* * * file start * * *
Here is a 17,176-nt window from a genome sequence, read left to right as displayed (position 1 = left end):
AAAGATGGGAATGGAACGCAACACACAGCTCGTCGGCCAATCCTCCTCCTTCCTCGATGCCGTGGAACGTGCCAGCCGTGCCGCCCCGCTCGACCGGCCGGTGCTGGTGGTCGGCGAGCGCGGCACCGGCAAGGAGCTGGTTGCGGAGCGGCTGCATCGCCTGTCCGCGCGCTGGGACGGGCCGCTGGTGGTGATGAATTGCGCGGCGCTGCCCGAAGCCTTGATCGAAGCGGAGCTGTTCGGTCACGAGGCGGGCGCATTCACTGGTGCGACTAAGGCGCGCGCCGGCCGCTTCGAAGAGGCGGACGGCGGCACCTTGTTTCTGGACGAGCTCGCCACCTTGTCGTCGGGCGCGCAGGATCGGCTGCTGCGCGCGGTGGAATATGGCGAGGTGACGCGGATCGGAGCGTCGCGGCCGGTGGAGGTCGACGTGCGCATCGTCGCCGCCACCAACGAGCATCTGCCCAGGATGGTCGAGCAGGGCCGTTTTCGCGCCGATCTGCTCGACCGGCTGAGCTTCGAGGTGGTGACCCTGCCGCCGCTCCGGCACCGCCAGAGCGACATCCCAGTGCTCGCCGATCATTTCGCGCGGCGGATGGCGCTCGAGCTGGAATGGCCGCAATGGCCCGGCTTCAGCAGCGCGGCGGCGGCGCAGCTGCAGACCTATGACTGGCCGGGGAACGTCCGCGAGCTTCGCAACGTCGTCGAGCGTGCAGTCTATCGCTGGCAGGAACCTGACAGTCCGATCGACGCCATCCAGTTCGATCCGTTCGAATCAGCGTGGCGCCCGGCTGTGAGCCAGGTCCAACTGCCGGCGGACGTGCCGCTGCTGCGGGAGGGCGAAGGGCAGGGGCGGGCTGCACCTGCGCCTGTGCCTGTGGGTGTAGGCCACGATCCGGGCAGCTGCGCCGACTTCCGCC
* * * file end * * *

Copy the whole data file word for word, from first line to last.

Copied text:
Here is a 17,176-nt window from a genome sequence, read left to right as displayed (position 1 = left end):
AAAGATGGGAATGGAACGCAACACACAGCTCGTCGGCCAATCCTCCTCCTTCCTCGATGCCGTGGAACGTGCCAGCCGTGCCGCCCCGCTCGACCGGCCGGTGCTGGTGGTCGGCGAGCGCGGCACCGGCAAGGAGCTGGTTGCGGAGCGGCTGCATCGCCTGTCCGCGCGCTGGGACGGGCCGCTGGTGGTGATGAATTGCGCGGCGCTGCCCGAAGCCTTGATCGAAGCGGAGCTGTTCGGTCACGAGGCGGGCGCATTCACTGGTGCGACTAAGGCGCGCGCCGGCCGCTTCGAAGAGGCGGACGGCGGCACCTTGTTTCTGGACGAGCTCGCCACCTTGTCGTCGGGCGCGCAGGATCGGCTGCTGCGCGCGGTGGAATATGGCGAGGTGACGCGGATCGGAGCGTCGCGGCCGGTGGAGGTCGACGTGCGCATCGTCGCCGCCACCAACGAGCATCTGCCCAGGATGGTCGAGCAGGGCCGTTTTCGCGCCGATCTGCTCGACCGGCTGAGCTTCGAGGTGGTGACCCTGCCGCCGCTCCGGCACCGCCAGAGCGACATCCCAGTGCTCGCCGATCATTTCGCGCGGCGGATGGCGCTCGAGCTGGAATGGCCGCAATGGCCCGGCTTCAGCAGCGCGGCGGCGGCGCAGCTGCAGACCTATGACTGGCCGGGGAACGTCCGCGAGCTTCGCAACGTCGTCGAGCGTGCAGTCTATCGCTGGCAGGAACCTGACAGTCCGATCGACGCCATCCAGTTCGATCCGTTCGAATCAGCGTGGCGCCCGGCTGTGAGCCAGGTCCAACTGCCGGCGGACGTGCCGCTGCTGCGGGAGGGCGAAGGGCAGGGGCGGGCTGCACCTGCGCCTGTGCCTGTGGGTGTAGGCCACGATCCGGGCAGCTGCGCCGACTTCCGCC